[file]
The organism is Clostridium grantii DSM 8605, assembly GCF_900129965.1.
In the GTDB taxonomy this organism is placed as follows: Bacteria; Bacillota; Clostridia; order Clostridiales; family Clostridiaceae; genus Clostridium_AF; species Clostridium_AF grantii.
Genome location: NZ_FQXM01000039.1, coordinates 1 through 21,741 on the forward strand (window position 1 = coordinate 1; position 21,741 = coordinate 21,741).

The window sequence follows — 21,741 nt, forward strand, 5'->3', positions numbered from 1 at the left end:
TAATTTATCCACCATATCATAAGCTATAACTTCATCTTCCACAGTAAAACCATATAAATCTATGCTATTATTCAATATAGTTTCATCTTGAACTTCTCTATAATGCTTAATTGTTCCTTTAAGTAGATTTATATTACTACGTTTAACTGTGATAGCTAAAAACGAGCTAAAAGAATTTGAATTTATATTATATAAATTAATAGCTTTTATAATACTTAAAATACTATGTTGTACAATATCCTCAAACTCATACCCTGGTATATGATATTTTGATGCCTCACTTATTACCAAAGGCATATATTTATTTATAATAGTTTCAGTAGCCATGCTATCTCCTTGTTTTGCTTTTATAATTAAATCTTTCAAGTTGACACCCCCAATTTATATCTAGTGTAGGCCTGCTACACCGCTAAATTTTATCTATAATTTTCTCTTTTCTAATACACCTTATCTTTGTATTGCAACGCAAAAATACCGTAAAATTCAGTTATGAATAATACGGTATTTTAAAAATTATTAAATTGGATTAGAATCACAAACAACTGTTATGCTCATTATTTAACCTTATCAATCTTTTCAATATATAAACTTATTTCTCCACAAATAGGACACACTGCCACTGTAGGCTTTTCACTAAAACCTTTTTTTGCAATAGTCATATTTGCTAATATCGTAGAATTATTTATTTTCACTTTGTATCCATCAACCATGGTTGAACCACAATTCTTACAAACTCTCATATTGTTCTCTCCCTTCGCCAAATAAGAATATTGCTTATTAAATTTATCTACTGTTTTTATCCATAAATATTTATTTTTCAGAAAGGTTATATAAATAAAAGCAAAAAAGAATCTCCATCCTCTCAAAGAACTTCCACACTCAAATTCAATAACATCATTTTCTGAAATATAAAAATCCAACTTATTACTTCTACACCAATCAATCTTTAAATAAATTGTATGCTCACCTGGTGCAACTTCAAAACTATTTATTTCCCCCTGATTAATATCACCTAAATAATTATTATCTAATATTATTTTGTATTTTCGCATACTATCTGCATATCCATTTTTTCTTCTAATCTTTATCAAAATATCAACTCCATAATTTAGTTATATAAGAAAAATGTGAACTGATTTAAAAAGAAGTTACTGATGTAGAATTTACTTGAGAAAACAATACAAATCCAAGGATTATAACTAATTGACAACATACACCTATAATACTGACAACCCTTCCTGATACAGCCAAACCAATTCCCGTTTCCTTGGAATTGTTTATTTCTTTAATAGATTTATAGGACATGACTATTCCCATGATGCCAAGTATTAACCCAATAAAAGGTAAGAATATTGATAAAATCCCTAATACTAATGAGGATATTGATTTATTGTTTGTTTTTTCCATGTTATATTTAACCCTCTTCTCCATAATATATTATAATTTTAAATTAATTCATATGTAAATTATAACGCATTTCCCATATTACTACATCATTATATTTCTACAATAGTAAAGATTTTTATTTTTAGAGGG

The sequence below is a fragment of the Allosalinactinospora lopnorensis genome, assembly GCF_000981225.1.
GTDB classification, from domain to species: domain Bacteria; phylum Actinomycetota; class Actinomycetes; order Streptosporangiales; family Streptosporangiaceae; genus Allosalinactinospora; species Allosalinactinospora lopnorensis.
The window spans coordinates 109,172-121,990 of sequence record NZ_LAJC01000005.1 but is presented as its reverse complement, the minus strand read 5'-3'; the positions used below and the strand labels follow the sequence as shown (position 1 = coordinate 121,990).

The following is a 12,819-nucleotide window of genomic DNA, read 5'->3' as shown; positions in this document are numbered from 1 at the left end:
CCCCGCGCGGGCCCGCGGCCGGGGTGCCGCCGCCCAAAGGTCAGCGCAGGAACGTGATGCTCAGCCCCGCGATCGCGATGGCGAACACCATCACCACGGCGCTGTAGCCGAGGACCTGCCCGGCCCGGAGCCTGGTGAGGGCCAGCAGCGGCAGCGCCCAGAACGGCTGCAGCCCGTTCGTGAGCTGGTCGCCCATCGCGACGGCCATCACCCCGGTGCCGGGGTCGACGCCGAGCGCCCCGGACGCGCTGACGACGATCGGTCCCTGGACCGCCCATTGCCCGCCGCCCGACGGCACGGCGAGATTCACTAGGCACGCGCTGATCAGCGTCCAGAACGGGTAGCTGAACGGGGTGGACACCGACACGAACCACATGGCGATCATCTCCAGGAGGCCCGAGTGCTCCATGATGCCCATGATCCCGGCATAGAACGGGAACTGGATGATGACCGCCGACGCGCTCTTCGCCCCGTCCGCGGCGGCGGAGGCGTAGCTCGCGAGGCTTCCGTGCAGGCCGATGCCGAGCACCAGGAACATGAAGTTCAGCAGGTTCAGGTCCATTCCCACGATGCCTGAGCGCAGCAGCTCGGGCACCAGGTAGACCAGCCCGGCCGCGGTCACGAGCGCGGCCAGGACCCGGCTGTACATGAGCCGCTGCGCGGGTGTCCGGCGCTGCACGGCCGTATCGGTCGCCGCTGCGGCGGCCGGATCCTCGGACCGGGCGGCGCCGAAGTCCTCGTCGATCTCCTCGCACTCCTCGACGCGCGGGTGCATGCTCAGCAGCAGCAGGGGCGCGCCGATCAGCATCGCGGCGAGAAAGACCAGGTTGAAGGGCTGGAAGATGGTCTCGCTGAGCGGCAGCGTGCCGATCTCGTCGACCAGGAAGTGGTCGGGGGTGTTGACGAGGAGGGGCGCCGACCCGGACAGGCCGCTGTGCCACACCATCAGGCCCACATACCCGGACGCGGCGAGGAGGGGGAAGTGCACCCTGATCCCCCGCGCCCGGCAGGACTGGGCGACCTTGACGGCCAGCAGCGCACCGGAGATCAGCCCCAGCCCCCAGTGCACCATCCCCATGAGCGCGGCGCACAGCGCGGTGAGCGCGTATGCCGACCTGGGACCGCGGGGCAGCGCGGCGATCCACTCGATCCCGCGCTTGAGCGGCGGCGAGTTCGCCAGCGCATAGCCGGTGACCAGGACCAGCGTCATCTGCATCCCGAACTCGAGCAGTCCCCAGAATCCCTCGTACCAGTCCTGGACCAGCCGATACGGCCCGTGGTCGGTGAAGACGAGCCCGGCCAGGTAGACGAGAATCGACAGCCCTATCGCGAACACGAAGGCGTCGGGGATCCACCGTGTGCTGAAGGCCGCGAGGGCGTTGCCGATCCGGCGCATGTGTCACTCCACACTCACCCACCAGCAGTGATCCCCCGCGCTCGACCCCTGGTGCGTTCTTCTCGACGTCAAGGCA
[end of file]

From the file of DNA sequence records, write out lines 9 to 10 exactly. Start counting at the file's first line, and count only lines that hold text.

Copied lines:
The following is a 12,819-nucleotide window of genomic DNA, read 5'->3' as shown; positions in this document are numbered from 1 at the left end:
CCCCGCGCGGGCCCGCGGCCGGGGTGCCGCCGCCCAAAGGTCAGCGCAGGAACGTGATGCTCAGCCCCGCGATCGCGATGGCGAACACCATCACCACGGCGCTGTAGCCGAGGACCTGCCCGGCCCGGAGCCTGGTGAGGGCCAGCAGCGGCAGCGCCCAGAACGGCTGCAGCCCGTTCGTGAGCTGGTCGCCCATCGCGACGGCCATCACCCCGGTGCCGGGGTCGACGCCGAGCGCCCCGGACGCGCTGACGACGATCGGTCCCTGGACCGCCCATTGCCCGCCGCCCGACGGCACGGCGAGATTCACTAGGCACGCGCTGATCAGCGTCCAGAACGGGTAGCTGAACGGGGTGGACACCGACACGAACCACATGGCGATCATCTCCAGGAGGCCCGAGTGCTCCATGATGCCCATGATCCCGGCATAGAACGGGAACTGGATGATGACCGCCGACGCGCTCTTCGCCCCGTCCGCGGCGGCGGAGGCGTAGCTCGCGAGGCTTCCGTGCAGGCCGATGCCGAGCACCAGGAACATGAAGTTCAGCAGGTTCAGGTCCATTCCCACGATGCCTGAGCGCAGCAGCTCGGGCACCAGGTAGACCAGCCCGGCCGCGGTCACGAGCGCGGCCAGGACCCGGCTGTACATGAGCCGCTGCGCGGGTGTCCGGCGCTGCACGGCCGTATCGGTCGCCGCTGCGGCGGCCGGATCCTCGGACCGGGCGGCGCCGAAGTCCTCGTCGATCTCCTCGCACTCCTCGACGCGCGGGTGCATGCTCAGCAGCAGCAGGGGCGCGCCGATCAGCATCGCGGCGAGAAAGACCAGGTTGAAGGGCTGGAAGATGGTCTCGCTGAGCGGCAGCGTGCCGATCTCGTCGACCAGGAAGTGGTCGGGGGTGTTGACGAGGAGGGGCGCCGACCCGGACAGGCCGCTGTGCCACACCATCAGGCCCACATACCCGGACGCGGCGAGGAGGGGGAAGTGCACCCTGATCCCCCGCGCCCGGCAGGACTGGGCGACCTTGACGGCCAGCAGCGCACCGGAGATCAGCCCCAGCCCCCAGTGCACCATCCCCATGAGCGCGGCGCACAGCGCGGTGAGCGCGTATGCCGACCTGGGACCGCGGGGCAGCGCGGCGATCCACTCGATCCCGCGCTTGAGCGGCGGCGAGTTCGCCAGCGCATAGCCGGTGACCAGGACCAGCGTCATCTGCATCCCGAACTCGAGCAGTCCCCAGAATCCCTCGTACCAGTCCTGGACCAGCCGATACGGCCCGTGGTCGGTGAAGACGAGCCCGGCCAGGTAGACGAGAATCGACAGCCCTATCGCGAACACGAAGGCGTCGGGGATCCACCGTGTGCTGAAGGCCGCGAGGGCGTTGCCGATCCGGCGCATGTGTCACTCCACACTCACCCACCAGCAGTGATCCCCCGCGCTCGACCCCTGGTGCGTTCTTCTCGACGTCAAGGCA